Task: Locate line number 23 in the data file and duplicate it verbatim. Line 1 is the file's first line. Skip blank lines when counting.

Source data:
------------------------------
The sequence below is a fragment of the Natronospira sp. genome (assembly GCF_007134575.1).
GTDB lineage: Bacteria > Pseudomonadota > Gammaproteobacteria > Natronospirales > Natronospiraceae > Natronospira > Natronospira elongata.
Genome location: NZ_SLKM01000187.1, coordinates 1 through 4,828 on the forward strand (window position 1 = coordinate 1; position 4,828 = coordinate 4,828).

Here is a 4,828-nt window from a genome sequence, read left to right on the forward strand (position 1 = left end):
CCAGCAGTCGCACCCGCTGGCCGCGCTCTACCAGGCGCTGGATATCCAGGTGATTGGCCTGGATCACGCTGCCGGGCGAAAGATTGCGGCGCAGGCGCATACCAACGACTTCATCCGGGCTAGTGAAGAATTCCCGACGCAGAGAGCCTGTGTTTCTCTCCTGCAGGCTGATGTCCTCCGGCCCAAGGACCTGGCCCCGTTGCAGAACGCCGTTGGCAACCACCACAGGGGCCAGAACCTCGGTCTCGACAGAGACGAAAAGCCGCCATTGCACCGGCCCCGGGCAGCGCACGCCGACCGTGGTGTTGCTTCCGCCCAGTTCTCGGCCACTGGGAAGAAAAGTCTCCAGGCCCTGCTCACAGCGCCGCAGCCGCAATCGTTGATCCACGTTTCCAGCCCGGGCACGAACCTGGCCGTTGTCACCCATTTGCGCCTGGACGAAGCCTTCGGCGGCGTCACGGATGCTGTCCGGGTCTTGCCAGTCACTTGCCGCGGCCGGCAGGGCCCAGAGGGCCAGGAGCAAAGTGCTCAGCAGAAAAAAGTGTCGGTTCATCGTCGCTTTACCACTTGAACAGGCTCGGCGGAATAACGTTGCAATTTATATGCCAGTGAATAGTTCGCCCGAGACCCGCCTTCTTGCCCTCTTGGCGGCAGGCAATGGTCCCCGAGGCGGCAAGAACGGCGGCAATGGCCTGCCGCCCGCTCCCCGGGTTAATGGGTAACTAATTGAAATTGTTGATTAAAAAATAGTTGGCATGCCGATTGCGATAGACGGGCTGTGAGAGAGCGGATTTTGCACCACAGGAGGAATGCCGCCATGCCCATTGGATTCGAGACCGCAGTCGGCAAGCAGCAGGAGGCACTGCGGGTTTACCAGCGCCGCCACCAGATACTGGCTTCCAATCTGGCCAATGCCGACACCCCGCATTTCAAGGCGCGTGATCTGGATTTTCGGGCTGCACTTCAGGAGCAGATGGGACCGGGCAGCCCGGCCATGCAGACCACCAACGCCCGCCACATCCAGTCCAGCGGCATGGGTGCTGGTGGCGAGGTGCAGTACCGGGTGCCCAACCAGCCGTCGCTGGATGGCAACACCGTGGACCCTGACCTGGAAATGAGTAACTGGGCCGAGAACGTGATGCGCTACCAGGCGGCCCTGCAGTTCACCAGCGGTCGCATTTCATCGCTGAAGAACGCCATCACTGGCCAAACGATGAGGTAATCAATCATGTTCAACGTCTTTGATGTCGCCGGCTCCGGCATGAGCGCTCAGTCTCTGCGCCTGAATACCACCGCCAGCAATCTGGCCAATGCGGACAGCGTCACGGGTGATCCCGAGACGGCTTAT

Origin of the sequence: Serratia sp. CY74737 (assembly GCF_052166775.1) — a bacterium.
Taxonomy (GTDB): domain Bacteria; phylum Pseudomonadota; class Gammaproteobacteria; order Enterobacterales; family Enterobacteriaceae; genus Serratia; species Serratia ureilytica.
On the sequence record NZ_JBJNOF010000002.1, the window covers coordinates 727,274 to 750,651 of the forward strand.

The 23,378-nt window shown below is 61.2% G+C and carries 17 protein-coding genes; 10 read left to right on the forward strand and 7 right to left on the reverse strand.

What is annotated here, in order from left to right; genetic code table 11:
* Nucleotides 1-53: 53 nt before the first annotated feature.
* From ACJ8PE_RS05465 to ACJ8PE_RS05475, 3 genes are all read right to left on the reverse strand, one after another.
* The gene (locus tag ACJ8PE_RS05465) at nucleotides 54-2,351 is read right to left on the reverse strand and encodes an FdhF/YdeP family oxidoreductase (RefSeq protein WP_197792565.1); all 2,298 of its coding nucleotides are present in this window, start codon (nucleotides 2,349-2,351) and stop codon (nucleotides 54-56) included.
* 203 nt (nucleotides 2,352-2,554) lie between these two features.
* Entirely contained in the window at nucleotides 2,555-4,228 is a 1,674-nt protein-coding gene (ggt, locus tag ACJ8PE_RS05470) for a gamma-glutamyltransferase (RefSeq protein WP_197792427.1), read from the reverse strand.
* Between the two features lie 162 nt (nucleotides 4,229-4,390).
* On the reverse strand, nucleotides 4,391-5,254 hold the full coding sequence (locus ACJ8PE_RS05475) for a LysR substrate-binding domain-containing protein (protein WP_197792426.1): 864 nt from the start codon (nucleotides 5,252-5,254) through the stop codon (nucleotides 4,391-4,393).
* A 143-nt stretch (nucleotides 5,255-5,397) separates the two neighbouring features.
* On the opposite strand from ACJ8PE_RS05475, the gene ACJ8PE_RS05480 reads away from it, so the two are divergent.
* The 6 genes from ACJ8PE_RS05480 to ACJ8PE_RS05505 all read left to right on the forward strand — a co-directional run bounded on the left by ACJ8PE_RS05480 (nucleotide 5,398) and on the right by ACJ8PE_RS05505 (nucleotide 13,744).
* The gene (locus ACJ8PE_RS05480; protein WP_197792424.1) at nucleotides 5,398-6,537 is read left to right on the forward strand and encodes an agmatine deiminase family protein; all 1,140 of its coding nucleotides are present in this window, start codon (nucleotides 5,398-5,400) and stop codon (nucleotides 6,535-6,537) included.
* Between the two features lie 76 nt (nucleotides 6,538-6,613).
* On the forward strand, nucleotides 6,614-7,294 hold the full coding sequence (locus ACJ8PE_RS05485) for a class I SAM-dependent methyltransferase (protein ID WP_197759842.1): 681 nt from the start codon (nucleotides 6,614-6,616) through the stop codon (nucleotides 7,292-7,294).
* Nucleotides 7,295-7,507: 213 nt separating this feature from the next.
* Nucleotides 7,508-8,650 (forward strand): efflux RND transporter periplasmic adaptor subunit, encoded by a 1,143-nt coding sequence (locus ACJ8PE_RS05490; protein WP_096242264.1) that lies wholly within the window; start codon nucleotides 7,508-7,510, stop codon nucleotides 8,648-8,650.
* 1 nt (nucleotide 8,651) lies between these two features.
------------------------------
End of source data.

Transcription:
* On the forward strand, nucleotides 6,614-7,294 hold the full coding sequence (locus ACJ8PE_RS05485) for a class I SAM-dependent methyltransferase (protein ID WP_197759842.1): 681 nt from the start codon (nucleotides 6,614-6,616) through the stop codon (nucleotides 7,292-7,294).